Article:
PHOENICS: PHysiotherapy and action-Observation thErapy: aN Integrated approaCh supported by novel technologieS

The conventional physiotherapeutic approach is traditionally focused on the treatment of peripheral components through the repeated execution of the movement to be recovered, thus declining as a "motor learning" process in which lost skills aim to be reacquired through practice. Recently, based on the paradigm of the "mirror neuron" system, a new rehabilitation strategy known as Action Observation Therapy (AOT) has been introduced; this approach is specifically focused on the visual observation of the motor realization of actions performed by individuals that are external to the subject and subsequent repetition of these actions by the subject himself. This new approach has been proven to be effective for the recovery and/or maintenance of motor function in the treatment of different neurological (i.e. Parkinson's disease, stroke and autism) and non-neurological (e.g. knee/hip arthroplasty following gonarthrosis, coxarthrosis and fracture of femur) pathologies. AOT presents high levels of novelty and impact in the rehabilitation field, but at present it exposes shortcomings related to the standardization of the rehabilitation protocol and the possibility of carrying out "patient-specific" treatments. 

Main Objectives
The PHOENICS project, through the fusion of different methods - aimed at optimizing the visual stimulus and the creation and identification of specific models at the basis of the motor gesture - and technologies - oriented to the tracking of the movement of the subject - aims at the realization and validation of a new methodology that integrates conventional physiotherapy and AOT through a "computer-assisted" approach, oriented to a use both in clinical environment and for "telecare" applications. In order to achieve this main objective, PHOENICS project presents three different sub-objectives:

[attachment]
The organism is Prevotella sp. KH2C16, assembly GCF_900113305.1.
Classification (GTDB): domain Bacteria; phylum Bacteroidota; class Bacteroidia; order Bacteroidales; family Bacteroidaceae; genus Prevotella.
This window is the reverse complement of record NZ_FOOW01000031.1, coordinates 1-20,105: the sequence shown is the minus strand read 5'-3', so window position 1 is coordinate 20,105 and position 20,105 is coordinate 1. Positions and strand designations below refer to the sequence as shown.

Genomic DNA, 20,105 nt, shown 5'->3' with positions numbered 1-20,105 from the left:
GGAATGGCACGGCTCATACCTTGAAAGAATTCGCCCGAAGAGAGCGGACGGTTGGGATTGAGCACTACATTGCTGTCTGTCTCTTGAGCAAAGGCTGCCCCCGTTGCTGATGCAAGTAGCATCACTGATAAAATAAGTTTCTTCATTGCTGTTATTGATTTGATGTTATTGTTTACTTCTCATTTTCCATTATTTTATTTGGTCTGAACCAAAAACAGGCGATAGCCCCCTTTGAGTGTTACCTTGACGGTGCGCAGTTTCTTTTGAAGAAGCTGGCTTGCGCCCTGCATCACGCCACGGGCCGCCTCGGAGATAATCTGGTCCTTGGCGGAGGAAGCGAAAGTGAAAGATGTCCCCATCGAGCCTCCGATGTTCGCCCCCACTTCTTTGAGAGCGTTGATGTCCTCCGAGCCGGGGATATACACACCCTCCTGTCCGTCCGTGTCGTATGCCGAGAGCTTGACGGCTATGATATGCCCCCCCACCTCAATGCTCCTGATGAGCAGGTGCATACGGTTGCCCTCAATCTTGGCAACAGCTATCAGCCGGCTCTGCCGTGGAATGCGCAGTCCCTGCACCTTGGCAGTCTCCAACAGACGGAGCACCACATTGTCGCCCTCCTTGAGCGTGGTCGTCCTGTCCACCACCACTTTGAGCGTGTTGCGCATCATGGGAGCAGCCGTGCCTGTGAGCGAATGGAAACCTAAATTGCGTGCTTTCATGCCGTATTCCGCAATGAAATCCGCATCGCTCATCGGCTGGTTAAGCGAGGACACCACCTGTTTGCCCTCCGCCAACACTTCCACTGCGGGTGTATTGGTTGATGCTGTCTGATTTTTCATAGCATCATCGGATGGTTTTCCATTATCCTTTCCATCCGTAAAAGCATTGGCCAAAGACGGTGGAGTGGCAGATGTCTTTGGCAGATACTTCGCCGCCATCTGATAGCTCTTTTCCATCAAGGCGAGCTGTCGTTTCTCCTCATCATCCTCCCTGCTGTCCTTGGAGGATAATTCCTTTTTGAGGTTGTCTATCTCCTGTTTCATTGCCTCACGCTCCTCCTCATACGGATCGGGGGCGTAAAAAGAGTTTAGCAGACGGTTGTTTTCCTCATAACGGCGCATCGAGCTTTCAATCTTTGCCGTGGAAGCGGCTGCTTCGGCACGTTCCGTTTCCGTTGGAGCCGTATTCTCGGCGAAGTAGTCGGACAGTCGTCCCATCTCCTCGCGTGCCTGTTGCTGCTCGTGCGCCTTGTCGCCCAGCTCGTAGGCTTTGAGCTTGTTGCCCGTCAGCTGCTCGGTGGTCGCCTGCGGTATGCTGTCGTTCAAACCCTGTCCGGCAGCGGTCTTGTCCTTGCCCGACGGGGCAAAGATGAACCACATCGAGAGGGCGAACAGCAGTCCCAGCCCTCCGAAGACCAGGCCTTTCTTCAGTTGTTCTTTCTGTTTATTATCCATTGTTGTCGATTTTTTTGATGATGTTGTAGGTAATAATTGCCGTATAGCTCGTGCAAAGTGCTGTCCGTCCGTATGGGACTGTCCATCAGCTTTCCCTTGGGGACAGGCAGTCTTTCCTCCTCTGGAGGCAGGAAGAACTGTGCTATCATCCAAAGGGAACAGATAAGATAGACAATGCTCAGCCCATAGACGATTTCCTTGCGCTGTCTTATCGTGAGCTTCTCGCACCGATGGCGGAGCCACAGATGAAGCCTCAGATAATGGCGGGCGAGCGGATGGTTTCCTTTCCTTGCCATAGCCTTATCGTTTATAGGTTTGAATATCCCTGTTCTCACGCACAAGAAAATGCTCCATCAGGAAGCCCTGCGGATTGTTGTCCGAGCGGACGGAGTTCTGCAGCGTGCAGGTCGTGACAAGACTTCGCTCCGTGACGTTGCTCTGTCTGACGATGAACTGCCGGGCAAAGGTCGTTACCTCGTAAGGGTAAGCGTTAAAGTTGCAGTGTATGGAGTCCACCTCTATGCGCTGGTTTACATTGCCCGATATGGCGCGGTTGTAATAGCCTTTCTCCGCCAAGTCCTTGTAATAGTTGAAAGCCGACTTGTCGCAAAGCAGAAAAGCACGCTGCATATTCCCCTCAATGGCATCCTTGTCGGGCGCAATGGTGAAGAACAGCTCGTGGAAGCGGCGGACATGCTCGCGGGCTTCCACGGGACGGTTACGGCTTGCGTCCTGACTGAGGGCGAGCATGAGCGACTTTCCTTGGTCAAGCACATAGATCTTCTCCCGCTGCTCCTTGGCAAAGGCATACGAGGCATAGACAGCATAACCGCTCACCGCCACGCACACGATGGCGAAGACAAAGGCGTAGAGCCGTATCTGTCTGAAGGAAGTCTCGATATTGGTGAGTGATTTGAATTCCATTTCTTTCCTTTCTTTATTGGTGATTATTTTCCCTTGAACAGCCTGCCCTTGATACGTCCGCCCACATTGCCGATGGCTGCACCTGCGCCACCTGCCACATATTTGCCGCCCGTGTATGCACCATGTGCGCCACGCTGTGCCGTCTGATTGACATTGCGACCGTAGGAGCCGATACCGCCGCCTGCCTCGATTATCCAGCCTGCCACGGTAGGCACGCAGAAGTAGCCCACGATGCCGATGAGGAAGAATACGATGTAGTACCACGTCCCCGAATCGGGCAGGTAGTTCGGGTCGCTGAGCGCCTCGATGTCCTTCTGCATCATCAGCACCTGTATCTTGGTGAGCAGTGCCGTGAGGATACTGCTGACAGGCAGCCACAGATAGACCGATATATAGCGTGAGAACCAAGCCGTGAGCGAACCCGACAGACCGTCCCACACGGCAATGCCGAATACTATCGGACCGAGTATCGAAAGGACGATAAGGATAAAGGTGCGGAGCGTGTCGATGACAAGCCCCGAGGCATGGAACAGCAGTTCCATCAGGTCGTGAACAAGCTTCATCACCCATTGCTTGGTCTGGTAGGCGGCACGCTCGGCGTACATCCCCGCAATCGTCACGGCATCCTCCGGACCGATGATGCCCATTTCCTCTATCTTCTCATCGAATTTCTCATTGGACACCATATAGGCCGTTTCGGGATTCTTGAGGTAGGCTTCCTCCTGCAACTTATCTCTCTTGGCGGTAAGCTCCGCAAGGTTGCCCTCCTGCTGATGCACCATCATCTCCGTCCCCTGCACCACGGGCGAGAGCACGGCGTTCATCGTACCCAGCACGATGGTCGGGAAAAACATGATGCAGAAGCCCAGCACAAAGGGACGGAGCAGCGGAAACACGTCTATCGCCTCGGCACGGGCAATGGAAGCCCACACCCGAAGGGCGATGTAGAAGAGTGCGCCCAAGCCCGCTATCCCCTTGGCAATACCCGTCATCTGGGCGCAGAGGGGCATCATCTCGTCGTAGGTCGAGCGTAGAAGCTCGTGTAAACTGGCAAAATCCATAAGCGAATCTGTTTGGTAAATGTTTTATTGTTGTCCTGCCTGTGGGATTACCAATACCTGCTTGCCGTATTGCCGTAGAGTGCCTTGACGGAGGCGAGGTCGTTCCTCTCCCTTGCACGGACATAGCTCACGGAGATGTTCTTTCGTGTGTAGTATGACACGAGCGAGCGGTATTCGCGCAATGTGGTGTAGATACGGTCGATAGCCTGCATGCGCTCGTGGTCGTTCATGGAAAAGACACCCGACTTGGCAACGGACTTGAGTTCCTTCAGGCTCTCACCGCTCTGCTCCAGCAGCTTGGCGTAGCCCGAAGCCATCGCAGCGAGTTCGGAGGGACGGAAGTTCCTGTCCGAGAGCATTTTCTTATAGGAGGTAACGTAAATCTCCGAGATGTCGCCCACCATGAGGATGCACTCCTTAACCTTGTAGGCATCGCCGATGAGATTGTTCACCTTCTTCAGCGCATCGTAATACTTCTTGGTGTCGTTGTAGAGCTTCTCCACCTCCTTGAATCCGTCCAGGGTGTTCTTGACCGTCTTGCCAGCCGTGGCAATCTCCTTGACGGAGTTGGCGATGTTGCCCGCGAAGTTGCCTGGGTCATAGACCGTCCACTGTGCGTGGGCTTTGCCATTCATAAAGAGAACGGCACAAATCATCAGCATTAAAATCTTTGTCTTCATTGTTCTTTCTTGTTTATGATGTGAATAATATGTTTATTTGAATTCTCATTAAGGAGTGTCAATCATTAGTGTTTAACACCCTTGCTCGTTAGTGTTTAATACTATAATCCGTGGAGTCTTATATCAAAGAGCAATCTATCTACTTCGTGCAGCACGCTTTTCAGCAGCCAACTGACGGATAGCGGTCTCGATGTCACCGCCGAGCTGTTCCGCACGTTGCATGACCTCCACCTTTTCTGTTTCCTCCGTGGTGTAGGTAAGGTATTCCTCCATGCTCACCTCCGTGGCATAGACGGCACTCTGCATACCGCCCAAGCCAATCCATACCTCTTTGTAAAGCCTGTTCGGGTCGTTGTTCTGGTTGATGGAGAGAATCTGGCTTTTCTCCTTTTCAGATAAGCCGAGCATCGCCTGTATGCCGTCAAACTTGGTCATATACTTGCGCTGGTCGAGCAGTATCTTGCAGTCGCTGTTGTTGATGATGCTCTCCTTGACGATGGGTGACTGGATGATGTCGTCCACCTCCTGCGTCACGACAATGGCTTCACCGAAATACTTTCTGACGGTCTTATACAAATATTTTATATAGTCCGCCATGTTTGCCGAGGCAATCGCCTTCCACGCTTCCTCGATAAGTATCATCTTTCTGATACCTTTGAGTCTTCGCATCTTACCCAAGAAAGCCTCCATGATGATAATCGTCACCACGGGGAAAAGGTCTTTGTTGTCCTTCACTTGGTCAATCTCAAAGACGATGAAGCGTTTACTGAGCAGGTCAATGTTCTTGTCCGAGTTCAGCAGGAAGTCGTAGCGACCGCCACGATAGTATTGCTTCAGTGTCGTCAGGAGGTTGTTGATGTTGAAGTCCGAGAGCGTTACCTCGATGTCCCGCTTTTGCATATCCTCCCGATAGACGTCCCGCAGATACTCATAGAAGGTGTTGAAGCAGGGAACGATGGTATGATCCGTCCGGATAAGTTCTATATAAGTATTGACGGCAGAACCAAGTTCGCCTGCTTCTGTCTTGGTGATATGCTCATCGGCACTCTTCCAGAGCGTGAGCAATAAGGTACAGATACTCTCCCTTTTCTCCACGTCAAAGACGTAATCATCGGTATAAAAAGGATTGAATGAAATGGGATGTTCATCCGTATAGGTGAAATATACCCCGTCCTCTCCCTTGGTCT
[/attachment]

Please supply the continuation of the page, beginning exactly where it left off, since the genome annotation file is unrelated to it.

• AOT Analysis and Optimization: the initial phase of the project focuses in particular on the need to optimize the AOT from a methodological point of view, focusing on the visual cues, and involves the use of experimental crossover designs with repeated EEG measurements on the same subject.
  • Design and development of the computer-assisted rehabilitation system: the second phase represents the technological core of the project and involves the design, development and integration of the technologies and methodologies necessary to support the AOT, specifically including virtual reality/mixed reality and motion tracking.
  • Clinical Trial: the final phase involves the application of the optimized technique on subjects with motor impairment (i.e. post-stroke patients), with pilot studies conducted according to the experimental proof of concept design.
An example of the system prototype for the upper limb rehabilitation in post-stroke patients is reported in figure 1.
Figure 1. System prototype for the upper limb rehabilitation in post-stroke patients.

Operating Units
  • Università degli Studi di Brescia - Dipartimento di Ingegneria dell’Informazione (DII) | Dipartimento di Scienze Cliniche e Sperimentali (DSCS)
  • Consiglio Nazionale delle Ricerche – Istituto di Neuroscienze (URT Parma)
  • BTS Bioengineering SpA
  • IRCCS Fondazione Don Carlo Gnocchi – Onlus (Spalenza Center, Rovato)
Principal Investigator
Nicola Francesco Lopomo
Dipartimento: Dipartimento di Ingegneria dell’Informazione (DII)

Università degli Studi di Brescia – Bando “Health & Wealth” 2015 (Internal Competitive Call)